Briefing 78 explained the importance of the intangible resource of knowledge to the performance of a firm’s tangible resource-system. For effective learning, knowledge must be captured. Since we are concerned here with the ability to get things done, this discussion is about know-how (how to do things), rather than the know-what of factual information.
A framework for understanding better the effectiveness of group learning starts with a distinction between tacit and explicit knowledge. The discussion of the retailer’s building of a site-acquisition capability in recent briefings rather implies that all the activities in the process came to be defined, written down, and followed in detail. However, this was not the reality in that situation, nor is it generally the case, even in the most regimented process-driven teams.
Early in the retailer’s growth, the first few experts discovered problems in how they were doing the job, worked out better approaches, and discussed them with each other. Their discussion shared what is known as “tacit knowledge” — things that group members know how to do without recording them as “explicit knowledge” or rigorously observing them.
Organizations constantly move many small pieces of knowledge from tacit to explicit, either in a deliberately planned manner or because it seems to make sense. How well this process works is of considerable importance to the effectiveness with which groups and organizations learn.
To make this phenomenon concrete and amenable to analysis and deliberate management, it is possible to survey a group at a point in time and have them record (see figure 1):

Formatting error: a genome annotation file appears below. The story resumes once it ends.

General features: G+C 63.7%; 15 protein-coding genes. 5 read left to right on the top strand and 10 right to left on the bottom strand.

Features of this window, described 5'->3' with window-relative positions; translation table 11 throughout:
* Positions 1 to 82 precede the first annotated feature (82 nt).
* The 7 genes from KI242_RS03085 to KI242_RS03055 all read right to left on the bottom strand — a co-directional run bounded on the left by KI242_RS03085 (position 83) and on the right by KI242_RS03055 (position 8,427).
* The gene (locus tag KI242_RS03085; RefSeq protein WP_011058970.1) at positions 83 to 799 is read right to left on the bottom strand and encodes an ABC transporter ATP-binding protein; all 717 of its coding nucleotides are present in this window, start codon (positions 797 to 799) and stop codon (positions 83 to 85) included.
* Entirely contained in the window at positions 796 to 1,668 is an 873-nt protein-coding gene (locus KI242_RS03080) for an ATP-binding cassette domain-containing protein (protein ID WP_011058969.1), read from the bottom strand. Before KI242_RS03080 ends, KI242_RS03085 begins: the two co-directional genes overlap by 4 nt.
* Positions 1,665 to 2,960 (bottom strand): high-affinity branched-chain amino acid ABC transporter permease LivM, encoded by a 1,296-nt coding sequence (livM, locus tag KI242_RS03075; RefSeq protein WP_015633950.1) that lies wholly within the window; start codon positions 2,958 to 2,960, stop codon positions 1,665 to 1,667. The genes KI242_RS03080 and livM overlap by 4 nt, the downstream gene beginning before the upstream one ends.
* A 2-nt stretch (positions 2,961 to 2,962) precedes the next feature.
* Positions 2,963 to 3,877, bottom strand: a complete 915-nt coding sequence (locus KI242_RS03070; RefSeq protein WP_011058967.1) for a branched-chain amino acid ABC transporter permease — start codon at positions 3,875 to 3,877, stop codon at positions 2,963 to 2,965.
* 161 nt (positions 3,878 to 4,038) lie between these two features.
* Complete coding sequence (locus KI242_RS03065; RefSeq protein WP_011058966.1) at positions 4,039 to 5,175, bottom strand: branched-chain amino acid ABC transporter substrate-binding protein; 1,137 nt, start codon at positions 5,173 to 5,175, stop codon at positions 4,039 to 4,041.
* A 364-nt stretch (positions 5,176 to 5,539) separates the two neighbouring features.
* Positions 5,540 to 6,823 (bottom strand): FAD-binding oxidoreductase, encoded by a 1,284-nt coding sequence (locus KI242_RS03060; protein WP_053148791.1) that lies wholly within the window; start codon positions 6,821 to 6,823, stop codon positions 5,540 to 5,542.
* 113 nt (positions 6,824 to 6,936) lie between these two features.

- things individuals know but have not shared
- things people know and have shared, but not recorded
- things the group has recorded, but do not use
- things that are recorded and regularly used
Figure 1: Know-how moving from tacit to explicit and from individual to shared. (Click image to view larger)
This is a resource-development chain similar to others explained in Briefings 36-44. To make this system work, knowledge is first shared amongst individuals – it flows from being held by individuals to being shared, but still tacit. Next certain know-how that seems worthwhile to document is recorded, that is made explicit. There is no guarantee, however, that know-how about how best to do things will be adopted by everyone, even if it is highly effective, so finally some explicit knowledge moves to being adopted.
It is assumed in Figure 1 that individuals and groups make use of the tacit knowledge early in the chain, but this is not necessarily the case either, so a complete model would need additional stocks of unused, tacit knowledge. Two further things can happen to these knowledge items:
- They can move backwards as well as forwards along the chain. Embedded knowledge can fall into disuse, or shared, tacit knowledge can be forgotten by the team but not by a particular individual.
- Knowledge can fall out of the chain altogether, with know-how being lost because individuals or groups forget about it, because people leave, because knowledge becomes obsolete, or for other reasons.
There is no presumption here that all knowledge necessarily should move forward along the chain. It is costly in both effort and money to share, record and disseminate knowledge, and much knowledge is not of sufficient impact to be worth this investment.
Until next time…
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Making knowledge shared
Organizations have found some remarkably effective ways of disseminating know-how. At the extremely simple end of the scale is a solution discovered by one law-firm, concerned that different groups of lawyers were not sufficiently aware of each others’ knowledge. Their solution was monthly “speed-dating” sessions, at which people moved from partner to partner every five minutes, during which time each had to tell the other important know-how about both legal practice and client development. At the more sophisticated level, organizations with a strong technology base, such as 3M Inc and CSC operate internal “technology fairs” where groups show off their knowledge to others who may then combine what they find with other knowledge they possess to move further forward.
This briefing summarises material from chapter 10 of Strategic Management Dynamics, pages 660-662.
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